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Pet Product News Editorial Blog:

October 13, 2011

Austrian Advances in Treating Diabetic Dogs

By David Alderton

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Diabetes affects not only humans but also animals. While people are generally willing to cooperate with physicians in their treatment, the situation is very different with animals, as they can obviously be far from cooperative, in spite of their owners’ best intentions. Treatment plans need to be based on an understanding of natural fluctuations in blood glucose levels but unfortunately, these are very hard to determine.
 
Now, however, Nadja Affenzeller and colleagues at the University of Veterinary Medicine, Vienna, have shown that a commercially available system for continuous glucose monitoring can be applied to dogs without requiring the animals to be kept in a clinic. The resulting information can give valuable guidance to veterinarians in terms of improving their patients’ treatment.

Diabetes has many severe consequences that can only be prevented by maintaining blood glucose levels at values that are extremely close to those of non-diabetics. There have recently been considerable advances in insulin treatment, but accurate blood glucose readings are essential as well.
 
Traditionally, measurements are generally taken while patients are in clinics, but then the results may be misleading as a result of differences in food intake and exercise, as well as the associated stress, all of which may lead to changes in the normal patterns. Monitoring blood glucose levels while affected dogs are leading their normal lives would give far more meaningful information.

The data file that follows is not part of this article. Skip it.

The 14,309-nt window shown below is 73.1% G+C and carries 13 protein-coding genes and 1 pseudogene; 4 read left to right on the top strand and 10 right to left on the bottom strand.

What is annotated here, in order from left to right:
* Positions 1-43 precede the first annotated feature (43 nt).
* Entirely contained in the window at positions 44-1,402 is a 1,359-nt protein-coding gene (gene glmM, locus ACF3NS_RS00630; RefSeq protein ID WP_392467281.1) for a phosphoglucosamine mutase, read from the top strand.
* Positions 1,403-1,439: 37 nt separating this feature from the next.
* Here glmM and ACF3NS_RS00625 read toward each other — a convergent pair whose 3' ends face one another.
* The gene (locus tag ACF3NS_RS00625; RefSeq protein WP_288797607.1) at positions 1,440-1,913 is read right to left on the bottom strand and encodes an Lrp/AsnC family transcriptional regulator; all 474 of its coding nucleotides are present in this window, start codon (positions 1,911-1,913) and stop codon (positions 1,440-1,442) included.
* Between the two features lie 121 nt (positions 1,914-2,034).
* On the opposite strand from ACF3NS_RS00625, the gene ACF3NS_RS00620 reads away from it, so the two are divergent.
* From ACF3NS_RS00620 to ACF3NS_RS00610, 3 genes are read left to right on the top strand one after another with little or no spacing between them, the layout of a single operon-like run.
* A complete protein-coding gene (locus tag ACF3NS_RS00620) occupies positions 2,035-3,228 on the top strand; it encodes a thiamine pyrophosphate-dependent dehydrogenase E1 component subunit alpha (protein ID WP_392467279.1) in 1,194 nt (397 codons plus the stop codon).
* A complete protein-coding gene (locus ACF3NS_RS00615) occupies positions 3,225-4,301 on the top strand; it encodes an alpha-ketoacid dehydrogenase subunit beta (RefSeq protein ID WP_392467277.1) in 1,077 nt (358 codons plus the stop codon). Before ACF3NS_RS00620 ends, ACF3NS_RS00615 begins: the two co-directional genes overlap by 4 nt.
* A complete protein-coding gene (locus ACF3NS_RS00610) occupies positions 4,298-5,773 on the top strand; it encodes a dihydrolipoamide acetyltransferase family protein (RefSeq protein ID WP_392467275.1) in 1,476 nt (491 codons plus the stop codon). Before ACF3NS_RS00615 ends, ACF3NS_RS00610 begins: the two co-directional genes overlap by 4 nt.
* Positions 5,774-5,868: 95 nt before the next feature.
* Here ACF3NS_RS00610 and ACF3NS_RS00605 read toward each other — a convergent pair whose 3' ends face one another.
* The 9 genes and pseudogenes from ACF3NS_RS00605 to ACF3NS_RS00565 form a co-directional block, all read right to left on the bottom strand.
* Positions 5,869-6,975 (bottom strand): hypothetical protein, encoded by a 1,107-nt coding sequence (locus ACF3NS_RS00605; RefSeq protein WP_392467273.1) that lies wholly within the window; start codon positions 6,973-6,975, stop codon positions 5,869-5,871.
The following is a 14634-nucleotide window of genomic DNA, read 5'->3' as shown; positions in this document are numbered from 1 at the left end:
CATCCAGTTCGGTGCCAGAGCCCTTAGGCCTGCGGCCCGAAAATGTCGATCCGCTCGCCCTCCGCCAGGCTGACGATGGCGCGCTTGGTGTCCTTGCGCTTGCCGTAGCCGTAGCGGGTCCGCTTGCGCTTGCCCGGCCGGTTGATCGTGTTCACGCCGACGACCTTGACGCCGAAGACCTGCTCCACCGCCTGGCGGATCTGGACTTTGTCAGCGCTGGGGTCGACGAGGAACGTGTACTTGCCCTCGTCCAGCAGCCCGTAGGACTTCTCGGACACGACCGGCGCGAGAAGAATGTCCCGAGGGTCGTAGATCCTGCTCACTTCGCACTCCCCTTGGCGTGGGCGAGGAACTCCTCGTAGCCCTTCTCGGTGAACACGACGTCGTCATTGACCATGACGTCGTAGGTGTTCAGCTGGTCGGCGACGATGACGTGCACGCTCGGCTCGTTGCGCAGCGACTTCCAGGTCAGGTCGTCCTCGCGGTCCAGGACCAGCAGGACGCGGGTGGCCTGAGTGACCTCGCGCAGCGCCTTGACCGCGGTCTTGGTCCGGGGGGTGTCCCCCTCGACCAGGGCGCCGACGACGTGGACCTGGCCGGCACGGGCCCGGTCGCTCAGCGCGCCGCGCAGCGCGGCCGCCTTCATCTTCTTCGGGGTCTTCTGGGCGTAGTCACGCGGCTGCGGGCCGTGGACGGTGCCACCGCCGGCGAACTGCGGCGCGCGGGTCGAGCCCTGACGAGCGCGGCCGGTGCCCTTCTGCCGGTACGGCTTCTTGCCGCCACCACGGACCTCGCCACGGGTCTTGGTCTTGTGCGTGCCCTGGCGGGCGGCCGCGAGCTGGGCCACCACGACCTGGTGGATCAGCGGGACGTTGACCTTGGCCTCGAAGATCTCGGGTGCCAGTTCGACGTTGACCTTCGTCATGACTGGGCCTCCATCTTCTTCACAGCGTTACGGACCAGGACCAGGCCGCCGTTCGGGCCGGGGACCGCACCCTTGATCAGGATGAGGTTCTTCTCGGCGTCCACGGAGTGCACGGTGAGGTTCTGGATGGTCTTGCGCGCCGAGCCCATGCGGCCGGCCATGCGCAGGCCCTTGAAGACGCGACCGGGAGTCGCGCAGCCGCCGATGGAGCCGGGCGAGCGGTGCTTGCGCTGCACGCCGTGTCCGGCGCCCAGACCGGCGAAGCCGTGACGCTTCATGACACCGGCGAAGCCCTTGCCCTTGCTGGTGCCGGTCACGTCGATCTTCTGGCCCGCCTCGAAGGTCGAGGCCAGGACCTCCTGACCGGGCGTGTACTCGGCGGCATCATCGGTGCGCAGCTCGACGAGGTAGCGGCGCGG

Menarini Diagnostics has developed a system for the continuous monitoring of blood glucose levels in human patients. Known as GlucoDay, this can measure glucose concentrations over a very wide range, which makes it potentially suitable for use in animals.
 
The team at the University of Veterinary Medicine, Vienna, tested the system in 10 diabetic dogs, all of which were believed to be receiving appropriate insulin treatment. The system was well-tolerated and worked well under the test conditions, although one of the dogs lost the apparatus in the course of a fight and the system stopped working before the end of the monitoring period in two other cases.

Despite these problems, the obtained results were extremely revealing. Based on the detailed records of blood glucose levels, it was clear that none of the 10 dogs were ideally treated. The scientists were able to make recommendations for improved treatment, varying from reducing or increasing the insulin dose, or even changing the type of insulin, to carrying out dietary changes.

Thanks to the application of continuous glucose monitoring systems such as GlucoDay, it may be possible to give diabetic pets the highest quality of treatment that to date has been possible only for humans.

*The paper "Home-Based Subcutaneous Continuous Glucose Monitoring in Ten Diabetic —A Case Series Study" by Nadja Affenzeller, Johann G. Thalhammer and Michael Willmann was published in the UK veterinary journal, The Veterinary Record (169(8):206).

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